Obstacles to Approximating Perceivable Reality
The great disparity between people's perceptions of reality means that most must be very poor approximations of Perceivable Reality
(and at odds with the related evidence). One cause of the unrealistic perceptions is the huge body of evidence on which Perceivable
Reality depends. Achieving an approximate understanding of Perceivable Truth about only one of the key aspects of Ultimate Reality
requires understanding the information in hundreds of books, journals, experimental records, and other information sources. People
spend lifetimes trying to understand a single key aspect of Ultimate Reality such as the behavior of atoms or the behavior of people.
Even the most competent students of nature cannot fully understand all the key Perceivable Truths of Perceivable Reality.
There is too much information.
A second cause of the great differences between people's perceptions of reality and Perceivable Reality is that most people do not
have the time necessary to obtain even a rough approximation of key Perceivable Truths. People have other concerns such as the need
to obtain food and other necessities. They have employment and family responsibilities that require their time.
Also, as societies and people's lives become more complex, the demands on people's time tend to increase. Also, businesses in the
travel, leisure, entertainment, recreation, food, and other industries have evolved increasingly effective ways to keep people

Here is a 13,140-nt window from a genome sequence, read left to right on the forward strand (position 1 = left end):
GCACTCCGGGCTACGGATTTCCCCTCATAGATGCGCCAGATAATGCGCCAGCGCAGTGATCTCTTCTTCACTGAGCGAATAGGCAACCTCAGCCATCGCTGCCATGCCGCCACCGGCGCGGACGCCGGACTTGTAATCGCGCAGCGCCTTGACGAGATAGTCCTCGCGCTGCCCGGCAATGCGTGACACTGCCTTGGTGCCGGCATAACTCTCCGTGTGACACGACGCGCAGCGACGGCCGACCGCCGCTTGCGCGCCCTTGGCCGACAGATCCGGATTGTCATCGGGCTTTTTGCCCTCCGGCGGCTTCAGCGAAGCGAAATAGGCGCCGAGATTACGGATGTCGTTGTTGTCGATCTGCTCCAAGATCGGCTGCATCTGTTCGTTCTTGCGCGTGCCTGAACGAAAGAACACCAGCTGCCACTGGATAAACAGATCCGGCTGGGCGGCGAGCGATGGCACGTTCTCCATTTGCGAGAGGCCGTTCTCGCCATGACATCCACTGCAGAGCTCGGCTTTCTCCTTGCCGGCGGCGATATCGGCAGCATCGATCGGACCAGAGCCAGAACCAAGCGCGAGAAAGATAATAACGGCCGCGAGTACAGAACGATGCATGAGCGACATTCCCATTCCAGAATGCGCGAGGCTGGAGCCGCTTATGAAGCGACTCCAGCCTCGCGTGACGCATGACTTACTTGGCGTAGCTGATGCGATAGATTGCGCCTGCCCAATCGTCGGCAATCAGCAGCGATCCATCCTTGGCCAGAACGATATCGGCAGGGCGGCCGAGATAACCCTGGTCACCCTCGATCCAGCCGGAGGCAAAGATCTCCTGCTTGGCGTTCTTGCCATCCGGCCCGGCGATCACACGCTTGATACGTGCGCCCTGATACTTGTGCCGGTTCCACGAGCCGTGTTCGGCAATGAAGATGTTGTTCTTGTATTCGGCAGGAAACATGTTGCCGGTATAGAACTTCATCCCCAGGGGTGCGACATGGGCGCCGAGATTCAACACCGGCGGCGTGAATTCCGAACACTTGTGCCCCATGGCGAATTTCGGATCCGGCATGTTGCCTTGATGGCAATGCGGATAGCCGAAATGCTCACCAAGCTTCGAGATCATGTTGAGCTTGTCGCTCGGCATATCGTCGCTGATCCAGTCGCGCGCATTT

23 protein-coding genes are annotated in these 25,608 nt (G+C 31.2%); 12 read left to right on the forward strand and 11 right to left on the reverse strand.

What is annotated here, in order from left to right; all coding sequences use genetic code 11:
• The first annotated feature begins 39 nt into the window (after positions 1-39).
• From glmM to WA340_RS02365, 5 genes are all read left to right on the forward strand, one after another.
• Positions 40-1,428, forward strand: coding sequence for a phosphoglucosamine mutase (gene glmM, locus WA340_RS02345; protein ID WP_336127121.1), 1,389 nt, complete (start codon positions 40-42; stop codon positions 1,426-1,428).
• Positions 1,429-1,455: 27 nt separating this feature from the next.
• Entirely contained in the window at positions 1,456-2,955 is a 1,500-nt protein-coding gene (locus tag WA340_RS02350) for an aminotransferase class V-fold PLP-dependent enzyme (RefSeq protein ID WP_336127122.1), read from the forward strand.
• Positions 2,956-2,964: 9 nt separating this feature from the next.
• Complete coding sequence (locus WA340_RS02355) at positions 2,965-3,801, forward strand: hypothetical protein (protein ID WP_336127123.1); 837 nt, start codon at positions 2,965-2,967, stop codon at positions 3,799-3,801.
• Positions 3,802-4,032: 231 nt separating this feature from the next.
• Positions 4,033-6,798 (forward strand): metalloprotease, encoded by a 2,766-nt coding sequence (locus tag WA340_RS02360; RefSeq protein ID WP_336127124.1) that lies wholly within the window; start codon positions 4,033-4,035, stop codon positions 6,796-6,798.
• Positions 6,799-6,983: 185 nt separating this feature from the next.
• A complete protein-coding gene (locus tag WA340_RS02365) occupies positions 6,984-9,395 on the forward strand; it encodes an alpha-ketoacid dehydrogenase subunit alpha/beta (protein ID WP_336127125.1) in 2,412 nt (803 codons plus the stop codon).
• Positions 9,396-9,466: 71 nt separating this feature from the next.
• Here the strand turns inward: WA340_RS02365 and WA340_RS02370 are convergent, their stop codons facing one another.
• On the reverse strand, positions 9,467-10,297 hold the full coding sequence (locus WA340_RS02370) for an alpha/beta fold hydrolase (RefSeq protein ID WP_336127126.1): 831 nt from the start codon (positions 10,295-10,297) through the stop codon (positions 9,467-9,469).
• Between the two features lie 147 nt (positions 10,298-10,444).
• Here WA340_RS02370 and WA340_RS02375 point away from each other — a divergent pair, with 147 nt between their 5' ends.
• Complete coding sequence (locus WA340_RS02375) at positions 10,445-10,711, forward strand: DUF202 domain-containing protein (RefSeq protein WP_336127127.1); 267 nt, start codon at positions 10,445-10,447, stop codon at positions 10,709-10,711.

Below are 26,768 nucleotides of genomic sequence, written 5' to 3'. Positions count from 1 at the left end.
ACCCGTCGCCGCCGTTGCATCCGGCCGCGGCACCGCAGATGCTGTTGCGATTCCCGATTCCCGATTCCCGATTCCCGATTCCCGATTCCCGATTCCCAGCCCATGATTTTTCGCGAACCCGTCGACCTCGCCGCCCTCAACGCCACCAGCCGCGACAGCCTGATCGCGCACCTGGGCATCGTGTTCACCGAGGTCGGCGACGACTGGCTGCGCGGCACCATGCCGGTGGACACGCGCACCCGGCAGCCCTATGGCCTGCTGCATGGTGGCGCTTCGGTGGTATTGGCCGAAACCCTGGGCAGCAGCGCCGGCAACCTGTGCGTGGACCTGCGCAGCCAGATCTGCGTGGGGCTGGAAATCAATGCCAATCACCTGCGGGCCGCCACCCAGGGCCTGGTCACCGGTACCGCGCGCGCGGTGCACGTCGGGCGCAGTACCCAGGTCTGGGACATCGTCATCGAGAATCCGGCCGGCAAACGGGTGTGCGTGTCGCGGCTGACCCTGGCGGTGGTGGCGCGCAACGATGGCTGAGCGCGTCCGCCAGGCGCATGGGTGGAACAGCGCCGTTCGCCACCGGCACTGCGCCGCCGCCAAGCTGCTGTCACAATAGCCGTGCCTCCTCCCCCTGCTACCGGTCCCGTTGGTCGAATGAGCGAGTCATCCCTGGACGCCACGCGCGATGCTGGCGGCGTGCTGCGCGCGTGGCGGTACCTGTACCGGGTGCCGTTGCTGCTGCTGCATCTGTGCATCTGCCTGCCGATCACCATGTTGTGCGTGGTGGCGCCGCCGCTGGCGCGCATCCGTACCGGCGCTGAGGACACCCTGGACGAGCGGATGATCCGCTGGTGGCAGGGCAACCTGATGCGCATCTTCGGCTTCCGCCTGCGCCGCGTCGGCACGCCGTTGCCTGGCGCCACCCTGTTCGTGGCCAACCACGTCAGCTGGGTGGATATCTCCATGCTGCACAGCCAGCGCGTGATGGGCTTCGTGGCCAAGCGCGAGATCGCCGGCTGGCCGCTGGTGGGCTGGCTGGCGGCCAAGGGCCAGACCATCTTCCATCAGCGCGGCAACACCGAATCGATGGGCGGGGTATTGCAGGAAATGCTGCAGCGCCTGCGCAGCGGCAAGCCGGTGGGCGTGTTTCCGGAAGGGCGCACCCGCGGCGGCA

occupied and thinking about activities that are profitable for the businesses, which leaves people less time and interest for
trying to make sense of life.
A solution to the widespread disparity between people's perceptions and Perceivable Reality is a liberal arts education
designed to expose students to the history of human thought about key aspects of Ultimate Reality and familiarize them
with the corresponding Perceivable Truths. Students could then have in mind evidence and ideas allowing them to synthesize
realistic perceptions of reality.
Unfortunately, students are often exposed to only currently popular alternative views that are taught as if they are Ultimate
Truths. This, in effect, closes students' minds to the more complex, interesting, and accurate Perceivable Truths. It reduces
student curiosity by creating a false sense of knowing, and thus contributes to ignorance.
In science, the thinking of teachers and students, and the funding of research, tends to gravitate toward currently popular views
or theories. Also, scientists who invest years or careers exploring and teaching a particular theory tend to be unreceptive to
alternative views that expose the uncertainty of their theory. This has long inhibited the advancement of science.
It is reasonable to expect greater advancements in science if teachers, students, and administrators had a good understanding of
the alternative views and probabilities comprising key scientific Perceivable Truths. Improved understandings of important
Perceivable Truths would occur if respected scientific organizations began determining and reporting approximate probabilities
for the alternative views of matter, space, time, universe formation, and other important scientific topics. This would reduce
scientific myopia and result in greater awareness of new areas for scientific investigation and discovery.